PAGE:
The first thing to do is determine is whether or not there is a tent, or web. That, along with time of year, will allow you to figure out what you're dealing with. Caterpillars are cyclic, which means there will be a bad year here and there, then natural predators chime in to help get the population back under control.
Gypsy moth caterpillars have 5 pairs of blue dots, followed by 6 pairs of red dots, down the back. They are hairy and do not form tents. In outbreak years when the cycle is heavy, these caterpillars can do extensive damage in one season.
Tents formed at the ends of branches in late summer or early fall are fall webworm. This caterpillar stays within the tent through all instar stages, feeds within the tent, and only leaves to overwinter and pupate in the soil.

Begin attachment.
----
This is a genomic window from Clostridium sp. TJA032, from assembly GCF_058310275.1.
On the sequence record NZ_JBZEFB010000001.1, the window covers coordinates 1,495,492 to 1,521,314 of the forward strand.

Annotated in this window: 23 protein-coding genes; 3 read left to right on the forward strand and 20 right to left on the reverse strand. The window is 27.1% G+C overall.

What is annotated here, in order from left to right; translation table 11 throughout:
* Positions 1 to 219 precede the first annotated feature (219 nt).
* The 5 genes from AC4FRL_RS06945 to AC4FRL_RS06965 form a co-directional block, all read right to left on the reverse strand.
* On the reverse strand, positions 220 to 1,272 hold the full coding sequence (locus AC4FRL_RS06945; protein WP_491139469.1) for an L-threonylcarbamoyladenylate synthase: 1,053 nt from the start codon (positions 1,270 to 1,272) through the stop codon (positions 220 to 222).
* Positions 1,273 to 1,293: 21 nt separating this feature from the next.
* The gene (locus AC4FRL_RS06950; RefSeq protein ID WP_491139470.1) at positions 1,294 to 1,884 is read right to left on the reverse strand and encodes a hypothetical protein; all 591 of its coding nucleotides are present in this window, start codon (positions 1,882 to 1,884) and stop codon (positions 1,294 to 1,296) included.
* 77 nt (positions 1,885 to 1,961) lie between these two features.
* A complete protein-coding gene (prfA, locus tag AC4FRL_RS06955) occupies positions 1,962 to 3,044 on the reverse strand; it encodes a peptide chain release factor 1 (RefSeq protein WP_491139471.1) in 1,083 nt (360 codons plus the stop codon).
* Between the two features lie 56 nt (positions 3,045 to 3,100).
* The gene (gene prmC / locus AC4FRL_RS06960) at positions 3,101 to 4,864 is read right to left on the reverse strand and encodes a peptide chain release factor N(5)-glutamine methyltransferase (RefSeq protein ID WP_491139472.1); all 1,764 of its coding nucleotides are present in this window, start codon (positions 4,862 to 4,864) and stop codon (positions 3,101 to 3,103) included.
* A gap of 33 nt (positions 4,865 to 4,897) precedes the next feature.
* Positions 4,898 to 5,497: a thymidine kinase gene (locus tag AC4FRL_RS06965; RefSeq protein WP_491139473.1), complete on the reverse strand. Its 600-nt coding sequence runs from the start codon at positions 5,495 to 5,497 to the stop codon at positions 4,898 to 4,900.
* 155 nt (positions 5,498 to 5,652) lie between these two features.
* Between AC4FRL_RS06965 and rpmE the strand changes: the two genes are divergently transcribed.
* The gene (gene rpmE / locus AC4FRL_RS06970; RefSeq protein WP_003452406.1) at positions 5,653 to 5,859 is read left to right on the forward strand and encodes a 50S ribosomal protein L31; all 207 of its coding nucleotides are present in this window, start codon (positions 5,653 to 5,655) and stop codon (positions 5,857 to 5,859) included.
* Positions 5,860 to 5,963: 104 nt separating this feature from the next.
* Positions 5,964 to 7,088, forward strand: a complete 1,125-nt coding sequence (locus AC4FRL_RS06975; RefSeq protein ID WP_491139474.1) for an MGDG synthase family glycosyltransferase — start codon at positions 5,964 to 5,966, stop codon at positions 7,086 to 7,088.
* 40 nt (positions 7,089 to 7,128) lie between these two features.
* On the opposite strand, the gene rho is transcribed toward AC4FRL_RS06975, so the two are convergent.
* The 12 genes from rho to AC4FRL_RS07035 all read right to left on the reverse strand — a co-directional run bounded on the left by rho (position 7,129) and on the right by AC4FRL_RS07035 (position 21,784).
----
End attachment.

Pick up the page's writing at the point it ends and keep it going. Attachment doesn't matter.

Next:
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Forest tent caterpillars have 2 blue lateral stripes down the side of the body and white 'footprint' like markings down the center of the back. They do not form tents, contrary to the name's implication, and are commonly found on foliage or buildings through late spring and summer.
Found in the spring in large numbers, eastern tent caterpillars form a web at a branch union, and expand the tent as they grow. There is a solid white line down the back, outlined by yellow lines. The caterpillars will congregate in the nest during the day, leaving at night to feed on foliage in the canopy.
There are a few species of caterpillar that you may see on your trees. Proper identification is the first step towards effective pest control and luckily, it is fairly easy to tell the caterpillars apart.
Treatment costs are highly variable depending on the situation, and may not be possible/merited. Below are photos to help you identify what is in your yard, and from there we can help you figure out if a treatment should be applied and advise approximate costs.